When is a .ie website not a .ie website?

Our love for online shopping has made our shop window on the world vast, there is almost nothing we can't get delivered to our door. But, Brexit has changed things and there are many horror stories of relatively cheap items being subjected to charges by suppliers and even couriers. But, we’re good once we buy from a .ie domain, right? Wrong!

Just because a website ends in .ie does not mean the company is based in Ireland. Many of the big brands have a .ie presence, same as they do a .co.uk, or a .de. Any business can register for a .ie domain once they have a "real and substantive connection to the island of Ireland and proof of identity" and even if they aren’t based here they "may still be eligible to register a .ie domain" if they "sell goods or services to consumers or businesses in the island of Ireland and can provide evidence", that’s what the .ie domain registry says. It’s legitimate and permitted, so, it's best to do some basic research before you buy online.

The easiest way to find out if the business you are buying from is genuinely Irish and based here is to check certain parts of their website, the Terms and Conditions section will most likely give you clarity on that, there may also be clues in the 'About Us’ or ‘Contact Us’ sections.

In the first two months of 2021 there was huge confusion, some retailers had charges applied incorrectly, some people had to pay taxes which they are entitled to refunds for. So if you were one of those people it might be worth your while querying if you are entitled to a refund. Revenue has some good advice and it's worth checking it out

The biggest issue, apart from charges or taxes, are your rights as a consumer. If the .ie owner is based in The Republic of Ireland, Northern Ireland or an EU country then you are automatically entitled to EU consumer protections. But if the .ie company is based in the UK or a non-EU country you are not automatically entitled to those rights and seeking a solution to any issues might not be straightforward.

Even if a company from outside the EU is selling products into the EU, they are technically duty bound to offer rights such as the automatic right to return an order within 14 days without giving a reason. They are also duty bound to give a full refund for a defective product. But that's the technicality of it, the practicality can often be very different. Those rights are not guaranteed, and enforcing them can be tricky when they are outside the EU.

The issue of additional charges and taxes is driving consumers crazy, we’ve heard some horror stories of people being asked for €70 charges for an item that cost €30, even if it has come from within the EU.

Most reputable companies will tell you upfront what the likely charges could be, but if they don’t and you are hit with a charge on the doorstep, you have the option of saying no and refusing the delivery.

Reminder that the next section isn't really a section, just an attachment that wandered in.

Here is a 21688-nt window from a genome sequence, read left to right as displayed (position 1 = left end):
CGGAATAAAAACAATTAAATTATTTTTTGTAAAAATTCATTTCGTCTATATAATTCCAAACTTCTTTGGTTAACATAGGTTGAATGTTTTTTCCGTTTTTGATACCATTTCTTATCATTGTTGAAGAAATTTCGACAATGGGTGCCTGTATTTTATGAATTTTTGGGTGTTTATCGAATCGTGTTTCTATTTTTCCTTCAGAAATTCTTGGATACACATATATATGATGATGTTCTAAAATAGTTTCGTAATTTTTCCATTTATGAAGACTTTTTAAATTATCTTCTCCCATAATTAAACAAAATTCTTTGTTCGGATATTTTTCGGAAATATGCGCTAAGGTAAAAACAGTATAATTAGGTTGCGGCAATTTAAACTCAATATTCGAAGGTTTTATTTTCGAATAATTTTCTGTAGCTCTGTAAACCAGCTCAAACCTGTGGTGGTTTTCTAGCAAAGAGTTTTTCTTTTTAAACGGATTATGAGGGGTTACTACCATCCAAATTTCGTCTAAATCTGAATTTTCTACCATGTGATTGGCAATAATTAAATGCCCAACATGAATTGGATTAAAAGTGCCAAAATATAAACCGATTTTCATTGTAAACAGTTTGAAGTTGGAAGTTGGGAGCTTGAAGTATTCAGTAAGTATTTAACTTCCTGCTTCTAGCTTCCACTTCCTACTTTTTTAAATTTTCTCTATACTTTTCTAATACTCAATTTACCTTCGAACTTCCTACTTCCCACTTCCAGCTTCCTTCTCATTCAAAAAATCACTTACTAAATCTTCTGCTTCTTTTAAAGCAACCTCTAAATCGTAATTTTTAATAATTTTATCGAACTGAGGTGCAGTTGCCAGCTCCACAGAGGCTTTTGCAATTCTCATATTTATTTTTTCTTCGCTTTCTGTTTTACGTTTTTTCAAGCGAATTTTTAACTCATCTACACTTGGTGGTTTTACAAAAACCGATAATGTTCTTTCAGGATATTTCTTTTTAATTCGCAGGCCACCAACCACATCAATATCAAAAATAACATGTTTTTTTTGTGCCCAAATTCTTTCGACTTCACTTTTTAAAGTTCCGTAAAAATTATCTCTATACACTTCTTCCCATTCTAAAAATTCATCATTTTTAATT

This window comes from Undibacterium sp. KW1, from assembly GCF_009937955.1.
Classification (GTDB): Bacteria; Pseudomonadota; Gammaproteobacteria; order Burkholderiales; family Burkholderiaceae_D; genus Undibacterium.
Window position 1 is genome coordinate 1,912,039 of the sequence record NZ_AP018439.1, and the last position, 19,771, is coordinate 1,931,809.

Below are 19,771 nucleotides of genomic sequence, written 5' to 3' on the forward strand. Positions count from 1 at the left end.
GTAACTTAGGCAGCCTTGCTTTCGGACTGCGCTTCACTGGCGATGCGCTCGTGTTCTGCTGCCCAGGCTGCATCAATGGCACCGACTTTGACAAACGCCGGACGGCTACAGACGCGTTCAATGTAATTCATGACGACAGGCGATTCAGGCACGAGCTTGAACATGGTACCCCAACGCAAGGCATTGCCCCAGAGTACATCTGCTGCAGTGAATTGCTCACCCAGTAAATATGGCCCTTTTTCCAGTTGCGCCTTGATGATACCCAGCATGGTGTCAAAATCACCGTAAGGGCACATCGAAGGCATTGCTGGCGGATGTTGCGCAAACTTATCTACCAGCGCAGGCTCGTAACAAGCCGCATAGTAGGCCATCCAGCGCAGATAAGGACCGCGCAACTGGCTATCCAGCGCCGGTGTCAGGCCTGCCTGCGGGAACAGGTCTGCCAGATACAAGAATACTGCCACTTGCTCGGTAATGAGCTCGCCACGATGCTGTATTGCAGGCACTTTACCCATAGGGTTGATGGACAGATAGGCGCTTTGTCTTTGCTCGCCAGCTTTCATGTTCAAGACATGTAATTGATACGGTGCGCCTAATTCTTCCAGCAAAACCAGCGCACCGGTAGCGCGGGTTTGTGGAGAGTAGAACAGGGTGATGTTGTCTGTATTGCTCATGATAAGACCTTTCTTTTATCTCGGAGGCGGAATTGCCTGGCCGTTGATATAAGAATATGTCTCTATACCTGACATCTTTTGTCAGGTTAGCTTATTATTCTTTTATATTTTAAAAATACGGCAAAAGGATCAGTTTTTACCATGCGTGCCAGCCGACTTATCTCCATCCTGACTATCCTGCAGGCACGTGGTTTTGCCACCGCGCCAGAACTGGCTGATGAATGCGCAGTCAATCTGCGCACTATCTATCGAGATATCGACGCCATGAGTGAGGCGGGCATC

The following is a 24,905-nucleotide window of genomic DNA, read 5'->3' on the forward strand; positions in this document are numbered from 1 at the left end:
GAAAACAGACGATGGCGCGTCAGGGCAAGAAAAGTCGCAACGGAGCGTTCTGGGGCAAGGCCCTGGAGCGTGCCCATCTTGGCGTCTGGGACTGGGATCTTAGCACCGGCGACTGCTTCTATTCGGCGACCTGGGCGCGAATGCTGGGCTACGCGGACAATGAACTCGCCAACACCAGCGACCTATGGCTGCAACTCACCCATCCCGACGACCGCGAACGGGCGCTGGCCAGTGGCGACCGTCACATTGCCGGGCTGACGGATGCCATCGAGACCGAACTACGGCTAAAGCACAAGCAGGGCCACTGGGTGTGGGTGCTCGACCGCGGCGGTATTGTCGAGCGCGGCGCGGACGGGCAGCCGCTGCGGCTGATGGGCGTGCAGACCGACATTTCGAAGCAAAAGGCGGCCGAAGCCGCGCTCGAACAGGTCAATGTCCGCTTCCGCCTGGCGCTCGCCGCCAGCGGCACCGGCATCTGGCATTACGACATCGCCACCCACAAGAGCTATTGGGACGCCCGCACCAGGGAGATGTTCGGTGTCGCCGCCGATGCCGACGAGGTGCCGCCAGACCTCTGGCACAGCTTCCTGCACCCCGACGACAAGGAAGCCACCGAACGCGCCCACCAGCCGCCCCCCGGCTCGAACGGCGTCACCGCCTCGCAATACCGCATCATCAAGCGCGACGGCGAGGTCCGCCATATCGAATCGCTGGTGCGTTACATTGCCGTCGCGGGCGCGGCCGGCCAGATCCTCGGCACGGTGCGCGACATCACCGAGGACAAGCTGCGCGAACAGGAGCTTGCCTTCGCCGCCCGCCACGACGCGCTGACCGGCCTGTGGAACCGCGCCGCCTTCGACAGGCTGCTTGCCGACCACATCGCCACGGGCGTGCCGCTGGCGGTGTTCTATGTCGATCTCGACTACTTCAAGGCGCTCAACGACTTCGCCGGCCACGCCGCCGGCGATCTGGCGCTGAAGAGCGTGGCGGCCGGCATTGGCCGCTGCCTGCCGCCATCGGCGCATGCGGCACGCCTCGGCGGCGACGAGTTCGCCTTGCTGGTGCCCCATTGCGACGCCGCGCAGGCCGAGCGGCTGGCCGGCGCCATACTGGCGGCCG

Contact the seller and tell them because you were not informed about the charges you don’t want them, and, seek a refund. If you are buying from outside the EU, then expect charges, they are applied by revenue and customs and are genuine.

Beware of so-called handling charges from couriers or charges being applied by suppliers that aren’t explained. If in doubt, ask.

The European Consumer Centre here offers advice on rights and is a good place to go if you want clarity about what your rights are, or if you’re having an issue. They’ve given some good advice for people shopping online and they have a very good checklist pointing to problems on the horizon.

They say don’t press BUY if:

  • There is no identifying information whatsoever about the retailer behind the website.
  • The Terms & Conditions seem to be a standard template text with no actual business details.
  • You search online for the address listed on the website and it does not seem to exist on any maps or it points to something else altogether. 
  • There is no information on delivery terms (lead times, shipping method, etc.). 
  • They don’t respond or won’t confirm where goods are shipped from.
  • There are no returns or redress options policies. 

The best advice is to stay with Irish or EU sellers, if possible. If you need to go elsewhere be aware of the potential charges and issues.

Remember your bank could also be useful if you think you’ve been treated unfairly by a seller outside the EU. You can raise a transaction dispute with your bank. It’s more commonly known as chargeback and it means the bank reverse the charge which was applied to your card if there was a dispute, if the goods were not delivered or if you were charged twice.

Some banks or card types apply a time limit on how long ago the transaction may have been. It might be a last resort, but it can often mean you get your money back if you feel you’ve been stung.